Tested in the Namib
General Motors South Africa were kind enough to take a handful of motoring journalists into the dunes of the Namib for two days to sample the all new Isuzu KB300 to see how it stacks up against not only the competition, but its older brother.
We were met at the Walvis Bay airport by the friendly General Motors and film crew, where we were given a choice of either a double cab or extended cab; some in manual, some in auto guise.
A 30km gravel road to Rooibank was to be the first experience in the all new KB and as far as first impressions go, this was a good one.
The new Isuzu is nothing more than a facelift; a new front facia, reshaped load bin lid (with the rear view camera now moved into the handle moulding) and all new spoked alloys take care of the exterior changes.
This means the new KB still has those great road handling manners we came to like from the pre-facelift model.
The KB300 feels planted to the gravel surface at the 80km/h district road speed limit and slightly over.
I’m sure, however, it is equally solid at higher speeds when all four wheels are engaged.
Changing from 2H to 4H can be done at speeds up to 110km/h via a selection dial on the centre console while 4H to 4L is limited to 15km/h transmission in neutral.
Body roll is hard to induce and the cab stays fairly level through cornering. It is, however, easy to step the tail out with the traction control system turned off fully; but it remains easy to control throughout the slide.
As with the suspension setup, the motor has been left untouched and still produces 130kw and 320nm of torque that peaks at 2,200rpm. Power delivery is smooth and on tap when needed.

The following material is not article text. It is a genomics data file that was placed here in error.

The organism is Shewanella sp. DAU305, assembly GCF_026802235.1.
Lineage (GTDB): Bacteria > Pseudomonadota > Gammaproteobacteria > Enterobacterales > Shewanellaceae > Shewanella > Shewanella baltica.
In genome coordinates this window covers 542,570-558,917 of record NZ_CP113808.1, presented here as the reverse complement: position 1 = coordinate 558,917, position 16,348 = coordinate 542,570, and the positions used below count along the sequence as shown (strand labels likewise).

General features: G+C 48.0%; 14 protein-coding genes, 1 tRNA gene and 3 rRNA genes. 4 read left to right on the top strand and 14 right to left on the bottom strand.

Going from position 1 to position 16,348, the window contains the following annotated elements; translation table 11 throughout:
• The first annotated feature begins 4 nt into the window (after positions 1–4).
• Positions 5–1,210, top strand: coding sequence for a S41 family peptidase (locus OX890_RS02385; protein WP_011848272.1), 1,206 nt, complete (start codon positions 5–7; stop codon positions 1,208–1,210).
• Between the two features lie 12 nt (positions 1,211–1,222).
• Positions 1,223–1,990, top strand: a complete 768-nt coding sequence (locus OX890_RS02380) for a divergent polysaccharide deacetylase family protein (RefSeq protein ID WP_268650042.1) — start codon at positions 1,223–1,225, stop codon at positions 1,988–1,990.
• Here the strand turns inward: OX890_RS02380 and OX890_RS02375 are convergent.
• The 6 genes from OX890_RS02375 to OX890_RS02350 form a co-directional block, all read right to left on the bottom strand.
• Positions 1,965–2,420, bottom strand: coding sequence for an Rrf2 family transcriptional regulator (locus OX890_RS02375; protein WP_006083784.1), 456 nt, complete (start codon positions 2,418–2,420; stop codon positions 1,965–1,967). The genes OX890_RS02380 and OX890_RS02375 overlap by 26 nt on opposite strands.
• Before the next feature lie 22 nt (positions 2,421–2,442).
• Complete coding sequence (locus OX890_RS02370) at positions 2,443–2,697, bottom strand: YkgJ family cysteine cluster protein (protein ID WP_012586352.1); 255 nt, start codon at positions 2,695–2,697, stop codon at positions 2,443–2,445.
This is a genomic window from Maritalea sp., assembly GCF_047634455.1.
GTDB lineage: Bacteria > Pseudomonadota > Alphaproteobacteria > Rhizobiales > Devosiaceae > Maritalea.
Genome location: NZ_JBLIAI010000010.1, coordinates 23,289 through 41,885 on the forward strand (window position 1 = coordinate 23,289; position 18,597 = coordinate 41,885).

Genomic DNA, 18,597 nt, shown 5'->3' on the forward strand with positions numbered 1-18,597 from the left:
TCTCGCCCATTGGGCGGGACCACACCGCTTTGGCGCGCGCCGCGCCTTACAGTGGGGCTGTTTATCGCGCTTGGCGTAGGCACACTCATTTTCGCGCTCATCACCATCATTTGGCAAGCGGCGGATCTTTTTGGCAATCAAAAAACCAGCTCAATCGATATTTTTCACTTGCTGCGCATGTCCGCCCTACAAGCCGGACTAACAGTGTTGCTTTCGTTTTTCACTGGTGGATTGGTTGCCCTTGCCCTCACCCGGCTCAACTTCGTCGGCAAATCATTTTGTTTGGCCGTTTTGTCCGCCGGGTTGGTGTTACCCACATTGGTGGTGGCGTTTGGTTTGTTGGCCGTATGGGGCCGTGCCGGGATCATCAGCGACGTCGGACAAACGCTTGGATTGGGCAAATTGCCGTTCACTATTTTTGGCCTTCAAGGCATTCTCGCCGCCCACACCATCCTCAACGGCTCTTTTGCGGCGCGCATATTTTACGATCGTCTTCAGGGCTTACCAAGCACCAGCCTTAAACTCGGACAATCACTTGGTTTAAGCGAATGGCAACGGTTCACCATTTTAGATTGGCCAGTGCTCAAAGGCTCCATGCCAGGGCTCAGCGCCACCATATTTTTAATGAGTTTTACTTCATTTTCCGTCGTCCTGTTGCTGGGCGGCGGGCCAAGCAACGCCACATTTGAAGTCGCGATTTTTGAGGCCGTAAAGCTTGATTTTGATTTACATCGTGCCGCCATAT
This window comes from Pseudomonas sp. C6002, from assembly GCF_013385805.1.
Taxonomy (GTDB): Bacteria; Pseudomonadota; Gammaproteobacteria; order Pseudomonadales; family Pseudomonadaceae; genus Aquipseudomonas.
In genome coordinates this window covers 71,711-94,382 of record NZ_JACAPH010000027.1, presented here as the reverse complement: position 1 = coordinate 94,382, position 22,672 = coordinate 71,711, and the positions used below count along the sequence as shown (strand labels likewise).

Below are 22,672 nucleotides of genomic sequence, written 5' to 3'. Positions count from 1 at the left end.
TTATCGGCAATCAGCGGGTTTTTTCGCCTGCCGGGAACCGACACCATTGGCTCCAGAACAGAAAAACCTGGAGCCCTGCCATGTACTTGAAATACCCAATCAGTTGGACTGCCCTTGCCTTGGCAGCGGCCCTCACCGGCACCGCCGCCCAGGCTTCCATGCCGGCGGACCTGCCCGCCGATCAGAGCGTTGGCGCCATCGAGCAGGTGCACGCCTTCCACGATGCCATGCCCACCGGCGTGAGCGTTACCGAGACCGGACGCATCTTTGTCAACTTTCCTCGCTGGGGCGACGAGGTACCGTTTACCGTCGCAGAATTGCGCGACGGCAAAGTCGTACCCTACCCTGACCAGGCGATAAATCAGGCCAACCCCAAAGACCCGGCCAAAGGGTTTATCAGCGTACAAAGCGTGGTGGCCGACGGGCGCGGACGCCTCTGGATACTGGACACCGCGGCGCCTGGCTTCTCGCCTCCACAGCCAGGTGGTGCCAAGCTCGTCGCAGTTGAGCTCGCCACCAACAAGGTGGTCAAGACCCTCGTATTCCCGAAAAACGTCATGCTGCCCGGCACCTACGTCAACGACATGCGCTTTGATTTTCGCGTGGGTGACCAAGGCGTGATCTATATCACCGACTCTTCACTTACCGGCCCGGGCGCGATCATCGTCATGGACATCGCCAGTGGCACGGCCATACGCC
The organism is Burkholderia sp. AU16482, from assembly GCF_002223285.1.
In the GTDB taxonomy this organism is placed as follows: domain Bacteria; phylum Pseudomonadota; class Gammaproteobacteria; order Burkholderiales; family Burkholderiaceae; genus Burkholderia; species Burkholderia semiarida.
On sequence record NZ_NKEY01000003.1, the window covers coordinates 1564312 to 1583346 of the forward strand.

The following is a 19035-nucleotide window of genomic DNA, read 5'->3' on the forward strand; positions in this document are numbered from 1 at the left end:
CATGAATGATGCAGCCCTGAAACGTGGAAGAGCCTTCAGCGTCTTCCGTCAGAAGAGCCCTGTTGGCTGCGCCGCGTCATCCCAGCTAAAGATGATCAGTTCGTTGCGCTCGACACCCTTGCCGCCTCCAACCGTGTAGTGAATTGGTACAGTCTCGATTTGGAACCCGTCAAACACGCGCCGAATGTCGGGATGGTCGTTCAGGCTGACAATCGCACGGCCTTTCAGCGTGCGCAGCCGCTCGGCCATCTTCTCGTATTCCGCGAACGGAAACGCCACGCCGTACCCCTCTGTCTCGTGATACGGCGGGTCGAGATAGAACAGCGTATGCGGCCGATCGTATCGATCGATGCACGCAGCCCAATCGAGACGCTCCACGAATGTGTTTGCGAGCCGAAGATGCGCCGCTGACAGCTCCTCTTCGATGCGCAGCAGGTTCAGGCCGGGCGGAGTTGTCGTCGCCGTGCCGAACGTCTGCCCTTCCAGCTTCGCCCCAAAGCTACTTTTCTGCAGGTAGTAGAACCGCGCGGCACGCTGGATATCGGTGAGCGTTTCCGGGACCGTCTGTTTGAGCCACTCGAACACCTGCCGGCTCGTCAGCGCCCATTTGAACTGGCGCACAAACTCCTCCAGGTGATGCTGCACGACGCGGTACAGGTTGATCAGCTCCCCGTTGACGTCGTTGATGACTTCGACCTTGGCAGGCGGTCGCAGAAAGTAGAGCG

Turbo lag seems relatively minimal for a high capacity diesel motor, perfect for conquering the dunes of the Namib or curb jumping at your local mall. With the tyres deflated to 0.8 bar, the new KB300 has no issues climbing up steep dunes if taking the correct line.
It is possible to get the KB stuck, but more often than not, it stems from driver error and not a lack of power.
Diesels can be notoriously tricky for dune excursions, but shift to third gear and the KB300 merrily cruises along at 1,600rpm, just before the turbo swings into full boost, giving you ample oomph to power up big sand heaps.
This leaves the driver with nearly 2,000rpm worth of steam to crest some of the higher dunes near Walvis Bay as power tapers off at 3,600rpm.
The interior has also seen a slight refresh. The instrument cluster is all new and integrates a shift indicator for optimal shifting and passive entry with a Stop/start button as well as touch screen navigation which now comes standard on LX models and includes Wi-fi Connectivity.
The six way electronic adjustment feature on the ( optional) leather seats gives the driver enough movement to get an optimal driving position, so important when traversing down the slip-face of a dune.
The KB’S cabin is still mostly made up of hard plastics, but fit and finish appears to be good.
Honestly, there’s little separating the cream of the crop in this segment and it all comes down to personal preference and small details.
If the Isuzu KB300 is yours, it’s a great one; it performs fantastically, looks good and comes in slightly cheaper than a comparable Hilux.
Isuzu have also proven their commitment to client service by scooping the IPSOS award in June of this year and, most importantly, it’s available in some great colours other than white.
Single Cab Prices range from N$239,000 to N$389,000. Double Cabs will cost you anything from N$348,600 to N$569,000 while the KB Extended Cab range is priced from N$344,000 to N$481,500.
“...still has those great road handling manners...”